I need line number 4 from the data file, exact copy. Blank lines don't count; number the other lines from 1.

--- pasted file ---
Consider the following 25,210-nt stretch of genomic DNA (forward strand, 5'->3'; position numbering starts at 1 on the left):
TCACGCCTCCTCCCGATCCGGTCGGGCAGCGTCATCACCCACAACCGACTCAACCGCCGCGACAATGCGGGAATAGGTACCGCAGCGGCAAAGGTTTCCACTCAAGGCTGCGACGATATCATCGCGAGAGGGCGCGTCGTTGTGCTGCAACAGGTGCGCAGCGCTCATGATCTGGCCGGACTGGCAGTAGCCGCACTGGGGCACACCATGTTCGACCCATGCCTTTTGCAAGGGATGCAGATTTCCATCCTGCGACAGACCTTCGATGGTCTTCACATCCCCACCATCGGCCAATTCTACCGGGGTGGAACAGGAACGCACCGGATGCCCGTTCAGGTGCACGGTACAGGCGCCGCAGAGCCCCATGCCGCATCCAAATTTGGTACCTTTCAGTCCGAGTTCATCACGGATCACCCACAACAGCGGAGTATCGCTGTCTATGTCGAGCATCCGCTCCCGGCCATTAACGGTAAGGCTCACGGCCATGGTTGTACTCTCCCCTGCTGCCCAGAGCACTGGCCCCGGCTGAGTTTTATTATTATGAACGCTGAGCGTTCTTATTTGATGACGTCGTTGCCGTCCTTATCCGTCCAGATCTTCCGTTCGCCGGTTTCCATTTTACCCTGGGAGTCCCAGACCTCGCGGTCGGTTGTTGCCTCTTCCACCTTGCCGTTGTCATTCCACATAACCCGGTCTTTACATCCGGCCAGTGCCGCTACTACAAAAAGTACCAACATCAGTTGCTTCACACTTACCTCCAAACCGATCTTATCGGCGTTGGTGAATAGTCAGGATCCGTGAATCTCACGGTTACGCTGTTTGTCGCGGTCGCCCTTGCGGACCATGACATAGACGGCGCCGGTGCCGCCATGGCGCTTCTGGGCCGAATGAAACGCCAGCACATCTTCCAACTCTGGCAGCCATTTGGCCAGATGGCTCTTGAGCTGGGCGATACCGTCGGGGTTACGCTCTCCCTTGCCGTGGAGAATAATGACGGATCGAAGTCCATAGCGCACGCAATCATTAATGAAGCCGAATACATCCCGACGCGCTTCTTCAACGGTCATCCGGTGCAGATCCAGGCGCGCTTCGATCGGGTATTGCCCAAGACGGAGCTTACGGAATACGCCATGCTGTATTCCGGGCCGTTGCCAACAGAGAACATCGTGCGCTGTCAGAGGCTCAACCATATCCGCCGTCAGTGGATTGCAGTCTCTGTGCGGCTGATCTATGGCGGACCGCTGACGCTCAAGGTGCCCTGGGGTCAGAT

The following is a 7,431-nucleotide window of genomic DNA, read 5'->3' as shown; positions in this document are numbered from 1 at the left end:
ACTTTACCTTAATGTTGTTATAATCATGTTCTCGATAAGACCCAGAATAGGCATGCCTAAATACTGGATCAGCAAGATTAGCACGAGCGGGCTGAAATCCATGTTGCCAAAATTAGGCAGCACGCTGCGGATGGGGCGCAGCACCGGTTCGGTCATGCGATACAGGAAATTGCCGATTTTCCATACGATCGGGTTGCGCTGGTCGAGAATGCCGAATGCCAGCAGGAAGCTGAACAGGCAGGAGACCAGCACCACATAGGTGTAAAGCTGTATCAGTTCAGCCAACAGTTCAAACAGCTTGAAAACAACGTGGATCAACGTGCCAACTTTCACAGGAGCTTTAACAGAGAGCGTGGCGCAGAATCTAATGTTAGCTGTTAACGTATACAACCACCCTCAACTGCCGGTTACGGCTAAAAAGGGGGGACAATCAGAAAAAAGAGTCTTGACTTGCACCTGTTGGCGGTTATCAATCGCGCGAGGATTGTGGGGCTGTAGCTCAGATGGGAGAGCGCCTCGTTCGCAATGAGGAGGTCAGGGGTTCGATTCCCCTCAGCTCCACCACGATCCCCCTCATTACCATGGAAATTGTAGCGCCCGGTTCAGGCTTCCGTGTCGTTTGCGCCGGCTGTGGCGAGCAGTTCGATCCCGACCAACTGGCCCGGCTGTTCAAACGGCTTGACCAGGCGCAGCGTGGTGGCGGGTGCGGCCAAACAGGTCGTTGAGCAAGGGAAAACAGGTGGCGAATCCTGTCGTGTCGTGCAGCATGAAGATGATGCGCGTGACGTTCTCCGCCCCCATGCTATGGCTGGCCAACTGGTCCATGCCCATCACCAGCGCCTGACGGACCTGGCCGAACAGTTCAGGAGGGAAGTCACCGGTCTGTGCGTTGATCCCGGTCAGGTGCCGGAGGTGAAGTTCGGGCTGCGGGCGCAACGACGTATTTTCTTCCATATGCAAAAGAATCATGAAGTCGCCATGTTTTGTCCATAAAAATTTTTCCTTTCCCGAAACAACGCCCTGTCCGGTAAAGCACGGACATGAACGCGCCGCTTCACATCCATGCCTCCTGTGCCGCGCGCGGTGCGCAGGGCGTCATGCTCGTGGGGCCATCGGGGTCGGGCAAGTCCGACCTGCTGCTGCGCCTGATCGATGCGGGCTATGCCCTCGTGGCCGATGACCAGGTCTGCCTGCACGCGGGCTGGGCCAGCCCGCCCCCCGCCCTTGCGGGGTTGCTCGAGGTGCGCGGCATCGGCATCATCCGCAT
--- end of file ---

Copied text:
ACTTTACCTTAATGTTGTTATAATCATGTTCTCGATAAGACCCAGAATAGGCATGCCTAAATACTGGATCAGCAAGATTAGCACGAGCGGGCTGAAATCCATGTTGCCAAAATTAGGCAGCACGCTGCGGATGGGGCGCAGCACCGGTTCGGTCATGCGATACAGGAAATTGCCGATTTTCCATACGATCGGGTTGCGCTGGTCGAGAATGCCGAATGCCAGCAGGAAGCTGAACAGGCAGGAGACCAGCACCACATAGGTGTAAAGCTGTATCAGTTCAGCCAACAGTTCAAACAGCTTGAAAACAACGTGGATCAACGTGCCAACTTTCACAGGAGCTTTAACAGAGAGCGTGGCGCAGAATCTAATGTTAGCTGTTAACGTATACAACCACCCTCAACTGCCGGTTACGGCTAAAAAGGGGGGACAATCAGAAAAAAGAGTCTTGACTTGCACCTGTTGGCGGTTATCAATCGCGCGAGGATTGTGGGGCTGTAGCTCAGATGGGAGAGCGCCTCGTTCGCAATGAGGAGGTCAGGGGTTCGATTCCCCTCAGCTCCACCACGATCCCCCTCATTACCATGGAAATTGTAGCGCCCGGTTCAGGCTTCCGTGTCGTTTGCGCCGGCTGTGGCGAGCAGTTCGATCCCGACCAACTGGCCCGGCTGTTCAAACGGCTTGACCAGGCGCAGCGTGGTGGCGGGTGCGGCCAAACAGGTCGTTGAGCAAGGGAAAACAGGTGGCGAATCCTGTCGTGTCGTGCAGCATGAAGATGATGCGCGTGACGTTCTCCGCCCCCATGCTATGGCTGGCCAACTGGTCCATGCCCATCACCAGCGCCTGACGGACCTGGCCGAACAGTTCAGGAGGGAAGTCACCGGTCTGTGCGTTGATCCCGGTCAGGTGCCGGAGGTGAAGTTCGGGCTGCGGGCGCAACGACGTATTTTCTTCCATATGCAAAAGAATCATGAAGTCGCCATGTTTTGTCCATAAAAATTTTTCCTTTCCCGAAACAACGCCCTGTCCGGTAAAGCACGGACATGAACGCGCCGCTTCACATCCATGCCTCCTGTGCCGCGCGCGGTGCGCAGGGCGTCATGCTCGTGGGGCCATCGGGGTCGGGCAAGTCCGACCTGCTGCTGCGCCTGATCGATGCGGGCTATGCCCTCGTGGCCGATGACCAGGTCTGCCTGCACGCGGGCTGGGCCAGCCCGCCCCCCGCCCTTGCGGGGTTGCTCGAGGTGCGCGGCATCGGCATCATCCGCAT